"I still had a beard and long hair, and they told me, ‘You know, you're going to have to cut that off.' I guess it was time for a change," he says.
He started as a combat engineer with the North Dakota Army National Guard's unit in Hazen, N.D., while working in a coal mine in the area. His first platoon leader, Dennis Jacobson, still serves with the North Dakota National Guard, but now has two stars on his uniform.
After seven years as an engineer and traditional Guardsman, Peterson switched back into a maintenance job, but life outside of the Guard took a major downturn. The house he grew up in was engulfed in a fire, claiming his parents' lives. Plus, work in the coal mine had slowed, and in December 1986 he received a 30-day notice for being laid off.
"That was a pretty tough year for me. I had a wife and three kids to take care of. What am I going to do?"
He drilled the weekend he received the layoff notice and saw a job posting for a maintenance position in Minot. He had his application submitted in a matter of days and before long embarked on a full-time career for the N.D. Guard, first in the Minot shop and later at the Fargo shop, from which he retired on Wednesday.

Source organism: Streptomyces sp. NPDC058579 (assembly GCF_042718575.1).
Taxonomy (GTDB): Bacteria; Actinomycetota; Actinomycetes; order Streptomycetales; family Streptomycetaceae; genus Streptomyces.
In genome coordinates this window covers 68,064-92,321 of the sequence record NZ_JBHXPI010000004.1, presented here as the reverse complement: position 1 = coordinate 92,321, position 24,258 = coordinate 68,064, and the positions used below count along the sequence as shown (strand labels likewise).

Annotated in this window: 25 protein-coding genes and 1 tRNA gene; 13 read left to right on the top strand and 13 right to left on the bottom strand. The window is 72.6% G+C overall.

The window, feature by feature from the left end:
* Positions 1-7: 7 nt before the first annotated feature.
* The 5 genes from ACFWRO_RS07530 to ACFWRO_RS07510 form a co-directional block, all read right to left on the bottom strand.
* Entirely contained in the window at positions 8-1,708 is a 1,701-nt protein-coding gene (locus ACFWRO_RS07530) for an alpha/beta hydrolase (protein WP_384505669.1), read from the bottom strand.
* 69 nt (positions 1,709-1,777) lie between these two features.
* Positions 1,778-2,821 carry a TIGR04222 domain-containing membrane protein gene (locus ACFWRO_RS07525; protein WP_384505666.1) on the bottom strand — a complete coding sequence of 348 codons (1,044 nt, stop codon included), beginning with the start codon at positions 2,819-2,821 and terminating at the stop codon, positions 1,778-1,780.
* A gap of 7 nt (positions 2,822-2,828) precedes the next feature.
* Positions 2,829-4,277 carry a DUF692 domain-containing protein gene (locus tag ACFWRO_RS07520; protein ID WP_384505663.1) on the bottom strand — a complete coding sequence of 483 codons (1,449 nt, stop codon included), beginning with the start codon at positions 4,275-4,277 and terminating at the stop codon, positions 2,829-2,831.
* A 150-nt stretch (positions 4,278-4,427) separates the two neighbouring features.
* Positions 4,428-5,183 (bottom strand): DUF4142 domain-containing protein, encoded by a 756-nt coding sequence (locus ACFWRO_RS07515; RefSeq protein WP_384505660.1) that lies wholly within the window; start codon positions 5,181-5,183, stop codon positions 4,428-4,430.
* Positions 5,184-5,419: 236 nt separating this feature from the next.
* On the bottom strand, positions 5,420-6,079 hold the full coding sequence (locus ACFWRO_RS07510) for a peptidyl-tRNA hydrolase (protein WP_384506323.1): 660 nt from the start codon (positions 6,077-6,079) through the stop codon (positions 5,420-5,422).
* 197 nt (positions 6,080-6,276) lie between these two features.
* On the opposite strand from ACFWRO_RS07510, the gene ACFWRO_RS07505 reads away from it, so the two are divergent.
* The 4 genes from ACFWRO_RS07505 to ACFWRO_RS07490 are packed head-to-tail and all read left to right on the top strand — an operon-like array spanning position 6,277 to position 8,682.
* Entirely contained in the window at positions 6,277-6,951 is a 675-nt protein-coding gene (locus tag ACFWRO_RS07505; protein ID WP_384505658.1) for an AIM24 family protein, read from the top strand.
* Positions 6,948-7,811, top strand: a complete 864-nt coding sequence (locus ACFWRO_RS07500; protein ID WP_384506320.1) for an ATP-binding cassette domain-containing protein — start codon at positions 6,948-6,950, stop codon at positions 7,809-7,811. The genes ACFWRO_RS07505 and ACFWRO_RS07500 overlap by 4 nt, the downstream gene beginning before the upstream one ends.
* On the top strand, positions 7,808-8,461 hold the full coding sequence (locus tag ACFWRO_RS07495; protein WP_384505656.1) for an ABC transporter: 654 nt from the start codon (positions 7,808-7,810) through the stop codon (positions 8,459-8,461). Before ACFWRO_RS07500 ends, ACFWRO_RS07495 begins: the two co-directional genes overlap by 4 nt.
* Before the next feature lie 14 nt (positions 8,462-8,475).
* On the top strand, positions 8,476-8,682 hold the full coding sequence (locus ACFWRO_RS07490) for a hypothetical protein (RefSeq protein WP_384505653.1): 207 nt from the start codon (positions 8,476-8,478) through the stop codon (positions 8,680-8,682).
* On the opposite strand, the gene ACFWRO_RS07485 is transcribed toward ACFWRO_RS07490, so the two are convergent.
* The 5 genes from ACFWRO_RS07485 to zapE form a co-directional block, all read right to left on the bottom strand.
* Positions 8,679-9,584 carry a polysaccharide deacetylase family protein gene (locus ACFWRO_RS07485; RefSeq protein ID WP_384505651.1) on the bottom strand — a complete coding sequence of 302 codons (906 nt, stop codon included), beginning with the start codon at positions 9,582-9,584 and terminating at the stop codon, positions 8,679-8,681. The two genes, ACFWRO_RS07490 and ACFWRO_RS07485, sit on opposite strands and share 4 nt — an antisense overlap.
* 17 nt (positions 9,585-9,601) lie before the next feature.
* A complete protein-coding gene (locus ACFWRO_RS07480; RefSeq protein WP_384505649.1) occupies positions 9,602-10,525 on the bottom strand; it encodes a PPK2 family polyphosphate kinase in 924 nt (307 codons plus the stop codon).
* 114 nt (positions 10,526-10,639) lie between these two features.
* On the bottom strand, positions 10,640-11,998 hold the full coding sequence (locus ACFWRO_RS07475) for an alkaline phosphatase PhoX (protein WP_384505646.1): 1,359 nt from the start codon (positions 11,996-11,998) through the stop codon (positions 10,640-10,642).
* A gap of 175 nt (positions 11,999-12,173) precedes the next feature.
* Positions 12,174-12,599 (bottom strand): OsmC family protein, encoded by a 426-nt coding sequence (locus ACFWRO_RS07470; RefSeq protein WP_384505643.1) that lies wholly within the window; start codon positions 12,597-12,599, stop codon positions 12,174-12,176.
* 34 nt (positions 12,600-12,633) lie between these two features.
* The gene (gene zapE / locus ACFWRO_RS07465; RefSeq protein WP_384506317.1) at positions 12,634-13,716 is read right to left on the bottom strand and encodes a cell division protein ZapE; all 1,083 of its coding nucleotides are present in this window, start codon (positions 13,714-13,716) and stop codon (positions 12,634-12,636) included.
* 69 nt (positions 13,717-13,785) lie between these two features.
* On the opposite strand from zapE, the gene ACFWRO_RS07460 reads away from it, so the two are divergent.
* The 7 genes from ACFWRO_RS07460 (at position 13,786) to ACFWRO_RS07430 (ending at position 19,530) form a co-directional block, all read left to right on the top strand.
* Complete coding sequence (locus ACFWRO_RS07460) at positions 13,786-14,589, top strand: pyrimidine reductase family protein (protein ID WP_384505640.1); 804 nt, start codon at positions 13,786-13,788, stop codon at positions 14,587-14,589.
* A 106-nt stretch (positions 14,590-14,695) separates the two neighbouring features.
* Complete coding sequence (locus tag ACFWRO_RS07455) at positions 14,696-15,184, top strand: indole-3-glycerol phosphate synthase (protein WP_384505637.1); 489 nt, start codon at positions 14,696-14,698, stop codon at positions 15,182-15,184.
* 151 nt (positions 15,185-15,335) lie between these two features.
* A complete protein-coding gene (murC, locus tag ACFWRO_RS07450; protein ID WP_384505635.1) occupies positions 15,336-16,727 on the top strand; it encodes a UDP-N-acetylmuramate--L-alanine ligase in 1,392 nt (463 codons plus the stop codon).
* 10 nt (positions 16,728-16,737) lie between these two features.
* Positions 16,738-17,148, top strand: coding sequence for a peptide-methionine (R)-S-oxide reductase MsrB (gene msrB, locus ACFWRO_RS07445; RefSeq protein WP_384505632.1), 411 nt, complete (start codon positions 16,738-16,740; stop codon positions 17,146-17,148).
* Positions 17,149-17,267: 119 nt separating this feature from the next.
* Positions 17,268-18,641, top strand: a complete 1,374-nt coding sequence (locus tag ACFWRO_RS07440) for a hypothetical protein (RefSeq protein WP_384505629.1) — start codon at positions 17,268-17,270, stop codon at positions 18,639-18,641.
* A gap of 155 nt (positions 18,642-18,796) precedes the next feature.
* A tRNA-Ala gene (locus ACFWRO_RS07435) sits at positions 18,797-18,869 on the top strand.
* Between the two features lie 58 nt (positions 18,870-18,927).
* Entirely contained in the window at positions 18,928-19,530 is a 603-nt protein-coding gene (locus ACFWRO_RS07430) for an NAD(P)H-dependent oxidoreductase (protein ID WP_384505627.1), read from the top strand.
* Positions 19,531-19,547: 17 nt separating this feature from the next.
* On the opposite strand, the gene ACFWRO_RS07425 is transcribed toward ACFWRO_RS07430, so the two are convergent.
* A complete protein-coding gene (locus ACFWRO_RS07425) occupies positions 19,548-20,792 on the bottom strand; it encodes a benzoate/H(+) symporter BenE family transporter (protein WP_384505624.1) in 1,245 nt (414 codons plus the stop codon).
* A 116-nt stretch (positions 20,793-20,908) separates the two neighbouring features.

In the years in between, he shared his knowledge as a maintenance supervisor, deployed to Iraq with the 142nd Engineer Combat Battalion, and developed a unique connection with his middle son, Joshua, who also deployed with him to Iraq in the same maintenance section.
"When I look back, (Vietnam) kind of set me up for the deployment to Iraq and what I experienced over there," he says.
The one major difference? Coming home.
"(My son and I) sat together on the ride back and talked about the year we were gone and things that happened and how we would react. … It's quite a different feeling when you get off the plane and all those people are lined up to greet you. It's a lot to take in. … It wasn't the same back during Vietnam. There was nobody. When I flew back and got out, it was just my parents there to greet me."
Now, he's looking back at both deployments along with a decades-long military career and pondering how he has already turned the mandatory retirement age of 60.
"Here now it's my turn (to retire), and I say, ‘Wow, where did all those years go?'
"I think the Guard for me has been a good choice. It has given me a direction in life and supported me quite well. I look back all the experiences that I have had and all the people that have either worked with or just crossed paths, and I feel it was well worth it."